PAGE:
By Eric Thomas

Many Detroiters have fond memories of Dennis Rodman. He was really likable in his early years. He may have called Larry Bird overrated, but our chief Rodman memories were when he cried on the floor of the Palace at the celebration that followed the Pistons’ second championship in 1990.

The trade demanding, “Cha-Ching” head-shaving, sleeping in a car with loaded rifle Rodman didn’t show up until a few years later.

Rodman spent the rest of career begging for attention. He dyed his hair, filled his arms with tattoos (not common in the NBA at that point), got every square inch of his body pierced, dated Madonna and Carmen Electra (not common in the NBA at that point), and a bunch of other things that overshadowed his career average of 13 rebounds per game. This man wore a wedding dress in public and announced that he would be marrying himself to promote the release of his autobiography. There was no social commentary there, nor was there ever anything clever behind his antics—he just needed your attention.

The latest from Rodman, the full-on smooch of North Korean psycho-dictator Kim Jong-un, is where former Bad Boy has taken his attention-seeking behavior to dizzying new heights. Why is this even happening? The latest Kim is, like his father before him, a massive fan of American pop culture. When he was a child Jong-un idolized the Chicago Bulls—like many people in America who didn’t live in Detroit at that time; we really are the only ones who hated that team, aren’t we?—and his friendship with Rodman is something of a dream come true for the latest ruler in the Kim dynasty.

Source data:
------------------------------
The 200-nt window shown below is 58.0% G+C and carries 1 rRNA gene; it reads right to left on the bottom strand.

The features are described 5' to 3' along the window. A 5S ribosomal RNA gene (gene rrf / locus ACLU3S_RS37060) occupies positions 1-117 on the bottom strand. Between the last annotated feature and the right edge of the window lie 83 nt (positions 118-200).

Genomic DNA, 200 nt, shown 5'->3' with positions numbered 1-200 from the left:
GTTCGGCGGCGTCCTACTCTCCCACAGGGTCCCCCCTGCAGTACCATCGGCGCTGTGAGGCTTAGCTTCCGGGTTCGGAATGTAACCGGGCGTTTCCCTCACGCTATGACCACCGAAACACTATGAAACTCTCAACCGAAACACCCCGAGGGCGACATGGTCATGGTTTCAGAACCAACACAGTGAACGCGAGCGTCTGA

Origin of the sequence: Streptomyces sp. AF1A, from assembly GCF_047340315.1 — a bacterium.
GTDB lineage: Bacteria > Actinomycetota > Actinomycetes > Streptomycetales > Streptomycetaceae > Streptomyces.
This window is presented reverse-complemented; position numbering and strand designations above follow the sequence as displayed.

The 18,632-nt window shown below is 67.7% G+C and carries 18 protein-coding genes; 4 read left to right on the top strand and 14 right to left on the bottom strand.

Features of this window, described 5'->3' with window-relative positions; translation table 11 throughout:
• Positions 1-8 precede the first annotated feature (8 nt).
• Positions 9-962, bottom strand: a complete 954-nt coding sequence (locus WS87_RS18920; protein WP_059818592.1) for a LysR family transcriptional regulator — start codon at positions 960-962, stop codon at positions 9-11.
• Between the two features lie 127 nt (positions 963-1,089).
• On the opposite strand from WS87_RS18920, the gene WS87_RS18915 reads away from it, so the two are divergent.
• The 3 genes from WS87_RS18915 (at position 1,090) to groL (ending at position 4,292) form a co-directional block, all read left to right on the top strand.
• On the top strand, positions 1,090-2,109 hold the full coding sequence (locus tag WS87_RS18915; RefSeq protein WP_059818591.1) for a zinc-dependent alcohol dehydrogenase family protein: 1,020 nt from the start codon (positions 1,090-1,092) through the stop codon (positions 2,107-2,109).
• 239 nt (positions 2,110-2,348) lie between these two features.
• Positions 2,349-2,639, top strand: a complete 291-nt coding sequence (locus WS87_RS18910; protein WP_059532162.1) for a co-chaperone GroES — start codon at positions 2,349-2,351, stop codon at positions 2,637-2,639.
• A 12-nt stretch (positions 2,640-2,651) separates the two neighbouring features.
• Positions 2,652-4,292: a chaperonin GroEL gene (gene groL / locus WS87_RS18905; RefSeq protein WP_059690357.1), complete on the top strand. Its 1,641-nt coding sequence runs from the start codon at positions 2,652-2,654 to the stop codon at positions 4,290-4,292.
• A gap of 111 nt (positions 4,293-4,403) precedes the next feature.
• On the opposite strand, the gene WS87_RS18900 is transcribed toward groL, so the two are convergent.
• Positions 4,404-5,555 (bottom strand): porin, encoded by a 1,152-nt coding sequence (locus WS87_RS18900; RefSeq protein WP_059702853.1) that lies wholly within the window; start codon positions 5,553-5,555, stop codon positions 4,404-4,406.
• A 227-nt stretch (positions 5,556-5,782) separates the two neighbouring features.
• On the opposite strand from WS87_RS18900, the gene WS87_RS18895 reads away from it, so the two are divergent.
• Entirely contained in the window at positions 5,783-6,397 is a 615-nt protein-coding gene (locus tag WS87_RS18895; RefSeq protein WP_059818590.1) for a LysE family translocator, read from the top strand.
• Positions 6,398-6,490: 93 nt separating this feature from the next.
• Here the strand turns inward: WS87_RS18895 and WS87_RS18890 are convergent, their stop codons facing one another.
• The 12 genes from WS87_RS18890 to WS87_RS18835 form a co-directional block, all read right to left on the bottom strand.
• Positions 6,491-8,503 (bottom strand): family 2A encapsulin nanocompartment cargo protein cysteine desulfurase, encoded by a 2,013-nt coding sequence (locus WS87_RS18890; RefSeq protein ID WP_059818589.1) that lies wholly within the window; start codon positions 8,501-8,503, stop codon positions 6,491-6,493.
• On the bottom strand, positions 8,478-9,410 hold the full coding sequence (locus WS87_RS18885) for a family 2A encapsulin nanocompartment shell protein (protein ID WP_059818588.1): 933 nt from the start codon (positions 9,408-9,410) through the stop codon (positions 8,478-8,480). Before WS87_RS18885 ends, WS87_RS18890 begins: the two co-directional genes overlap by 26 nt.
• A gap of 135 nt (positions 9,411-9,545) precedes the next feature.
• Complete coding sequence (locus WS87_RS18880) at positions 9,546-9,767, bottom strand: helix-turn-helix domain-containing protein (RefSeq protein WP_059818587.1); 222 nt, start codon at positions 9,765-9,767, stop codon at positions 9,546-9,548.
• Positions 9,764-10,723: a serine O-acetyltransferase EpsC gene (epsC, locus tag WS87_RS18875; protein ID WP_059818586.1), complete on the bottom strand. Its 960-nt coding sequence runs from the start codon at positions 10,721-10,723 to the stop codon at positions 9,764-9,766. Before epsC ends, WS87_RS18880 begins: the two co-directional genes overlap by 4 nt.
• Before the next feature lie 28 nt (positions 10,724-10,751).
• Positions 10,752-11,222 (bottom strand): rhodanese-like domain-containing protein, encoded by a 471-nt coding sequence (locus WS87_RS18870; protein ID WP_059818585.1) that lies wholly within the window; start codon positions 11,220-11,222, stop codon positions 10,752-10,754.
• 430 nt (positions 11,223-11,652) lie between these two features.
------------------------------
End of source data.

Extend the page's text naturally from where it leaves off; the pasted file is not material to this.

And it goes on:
The video of Rodman embodying Marilyn Monroe and singing “Happy Birthday” to Jong-un is enough to turn your stomach, especially if you have even a casual understanding of the Kims and the horror of day to day life for most North Koreans. No international organization disputes that the small country is one of the most oppressive regimes in the world, the only disagreement is to what degree. Kim ordered his own uncle executed for his cozy relationship with the Chinese government last year—the only dispute is if he and his deputies were executed by conventional firing squad or ordered to be eaten alive by hunting dogs.

It’s easy to understand why Rodman is doing this: the North Korean government holds Jong-un up not just as a leader, but the physical embodiment of God on earth. If you’re someone like Rodman, who loves attention more than oxygen, it’s gotta be pretty cool being God’s buddy. Imagine the perks!

The Worm’s budding friendship with Kim also accomplishes his prime important directive: we’re talking about him. When was the last time this happened? Rodman has found his precious attention in both North Korea (where he’s God’s friend) and in America where we all want to yell at him now. He’s loving this.

It’s your fault. You weren’t paying attention to him. You made him go to North Korea and hang out with a crazy dictator who wants to shoot nuclear missiles at other countries and starve his people. You haven’t been paying attention to Dennis. You had to go off and start a family or business or hobby or pay attention to Lady Gaga. How dare you? Rodman’s second autobiography, which I’m sure answers all the pertinent questions posed in the first one, which was titled I Should Be Dead By Now, came out in 2005.

Did you buy it? One of the book’s ten reviews on Amazon compares Rodman’s writing style to that of Benjy Compson from William Faulkner’s The Sound and The Fury—which, in addition to being one of the funniest things this blogger has ever heard, is a really mean thing to say about Dennis Rodman’s latest book. He wrote for you.

So please, someone, somewhere, ANYONE, please pay attention to Dennis Rodman. The NBA Hall of Famer is acting like this because you’ve been so rude to pay attention to something else. Please correct this so this embarrassment can come to a close. Don’t make him put on that wedding dress again.


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